Naturally, they’re pursued by a group of largely ineffectual villains: in this case a small cell of an organisation called Team Rocket who are a little mafia, a little corporate villain. Jessie and James are a group of nobodies in the organisation, who form a maniacal obsession with stealing the main character’s companion, the series mascot Pikachu. Inevitably, as in the tradition of American saturday-morning cartoons, Team Rockets’ plans will be thwarted by the end of the episode, restoring a status quo.
For many of us, the original Pokémon series was the first anime that many people ever watched (if they’re too young to have seen other widely localised shounen series like Naruto or DBZ), it was easy not to realise that this cartoon was from Japan, thanks to 4Kids’s aggressive localisation (most infamously, onigiri with ‘jelly donuts’). But the dub had its moments: the cast clearly had a tremendous amount of fun bringing real energy to characters like Team Rocket.
Like with other animation with a young primary audience, Pokémon leaned heavily on recurring motifs and catchphrases. Which, to give it its due, cemented themselves hard into baby!Bryn’s mind. I can probably recite most of the Team Rocket speech even now… (big shock, that the girl with Porygon avatar was an obsessive pokémon fan).
At some point, though, most of us grew older, and while the Pokémon games still tend to bring back a huge population of returning fans as well as their young target audience (with challenges like Nuzlocke and the competitive scene keeping our interest as the games became kind of trivial)… the anime kind of dropped from the popular consciousness. It certainly didn’t stop airing! But after decades of shows, the formula was maybe getting kind of stale…
A fresh burst of life came into the series with Pokémon: Sun & Moon, which took the anime to the new, Hawaii-inspired Alola region. With it came a new art style and a massive animation bump. Suddenly, the animation was a great deal more fluid and lively. Still, pokémon anime was pokémon anime; it would be hard to win people back to the story of Ash.
Tonight, our representative of the main series will be its first movie, Mewtwo Strikes Black (1998), focusing on the existential struggle of the superpowered clone pokémon Mewtwo. Although most of us have probably seen this series, we’re going to watch a better translation, one that restores the scenes and dialogue cut from the 4kids dub and retains the themes of the Japanese film.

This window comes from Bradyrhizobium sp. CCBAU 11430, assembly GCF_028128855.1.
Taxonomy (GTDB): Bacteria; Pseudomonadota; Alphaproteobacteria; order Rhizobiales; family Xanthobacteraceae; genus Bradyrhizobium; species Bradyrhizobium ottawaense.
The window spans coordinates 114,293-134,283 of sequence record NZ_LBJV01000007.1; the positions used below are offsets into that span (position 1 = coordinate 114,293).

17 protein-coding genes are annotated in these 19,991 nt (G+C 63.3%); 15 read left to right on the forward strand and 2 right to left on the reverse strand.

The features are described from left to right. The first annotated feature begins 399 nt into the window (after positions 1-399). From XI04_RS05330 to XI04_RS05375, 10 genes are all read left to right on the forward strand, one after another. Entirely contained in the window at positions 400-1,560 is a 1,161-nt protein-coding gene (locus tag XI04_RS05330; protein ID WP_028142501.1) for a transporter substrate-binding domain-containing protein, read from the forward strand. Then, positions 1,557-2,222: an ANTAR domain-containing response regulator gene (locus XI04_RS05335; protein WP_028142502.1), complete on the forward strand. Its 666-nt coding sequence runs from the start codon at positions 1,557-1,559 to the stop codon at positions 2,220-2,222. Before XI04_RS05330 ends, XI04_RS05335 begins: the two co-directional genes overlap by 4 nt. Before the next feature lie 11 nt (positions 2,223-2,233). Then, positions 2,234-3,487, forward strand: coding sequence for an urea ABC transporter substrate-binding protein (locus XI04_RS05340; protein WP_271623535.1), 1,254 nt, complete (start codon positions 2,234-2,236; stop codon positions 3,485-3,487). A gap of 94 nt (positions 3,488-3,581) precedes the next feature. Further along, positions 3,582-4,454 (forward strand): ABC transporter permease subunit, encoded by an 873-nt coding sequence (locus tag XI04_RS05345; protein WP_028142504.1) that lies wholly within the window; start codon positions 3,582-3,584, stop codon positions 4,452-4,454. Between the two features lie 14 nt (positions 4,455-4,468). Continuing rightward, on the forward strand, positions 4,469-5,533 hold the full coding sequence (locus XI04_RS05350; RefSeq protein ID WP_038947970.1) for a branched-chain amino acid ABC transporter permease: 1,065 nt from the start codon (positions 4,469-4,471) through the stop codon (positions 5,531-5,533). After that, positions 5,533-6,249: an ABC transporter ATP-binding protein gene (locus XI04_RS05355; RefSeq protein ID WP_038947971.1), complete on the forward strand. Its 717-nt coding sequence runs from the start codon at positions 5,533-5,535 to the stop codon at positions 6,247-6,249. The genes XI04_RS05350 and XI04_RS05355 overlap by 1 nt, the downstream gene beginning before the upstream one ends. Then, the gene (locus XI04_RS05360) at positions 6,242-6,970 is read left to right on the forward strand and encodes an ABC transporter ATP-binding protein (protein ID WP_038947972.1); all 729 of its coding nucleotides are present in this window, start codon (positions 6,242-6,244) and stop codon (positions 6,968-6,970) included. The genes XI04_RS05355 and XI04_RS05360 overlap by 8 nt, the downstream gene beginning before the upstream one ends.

But the main Pokémon anime isn’t the only time Pokémon has been animated. Over the last few years, Nintendo has funded a few other Pokémon series. Where the series has somewhat diverged from the story of the games, the various OVAs tend to hew a lot closer to the games’ characters and plots. And, even when they’re not all-star projects like Twilight Wings, the shorter runtime lets them put more time into animation…
First of all, we have the OVA Pokémon Origins , pretty much a direct adaptation of the original game into four episodes. This leads to a much more tightly focused story than the main anime - one that almost seems too fast, given how much time ends up skipped, but it does a great job of capturing the feeling of Red and Blue (or Green).
Then, we have Pokémon Generations , a series of short web animations cutting across the full length of the game series. As brief as they are, they have little room for narrative, focusing instead on adding spectacle to key plot points and generally conveying feeling - but the animation is as lush as you’d expect.
And then, of course, we have Twilight Wings itself - and the unbelievable Gotcha music video for Bump of Chicken which landed just last week. I cannot wait.
So please, come join me in wandering down nostalgia alley, and see what’s been going on in Pokémon land since we visited! (I hope this one goes down OK - we’ll be back to our more usual fare next week.)
The time is basically now (7pm uk time), the place is twitch.tv/canmom, and the playlist will go roughly:
- I wanna be the very best (Pokémon dub OP1) 
- Pokémon Origins OVA 
- Pokémon Generations ONA 
- Pokémon: The First Movie - Mewtwo Strikes Back (Japanese theatrical cut) 
- Pokémon: Twilight Wings 
- Bump of Chicken - Gotcha! PV 
- various non-poké music videos courtesy of Scattermoon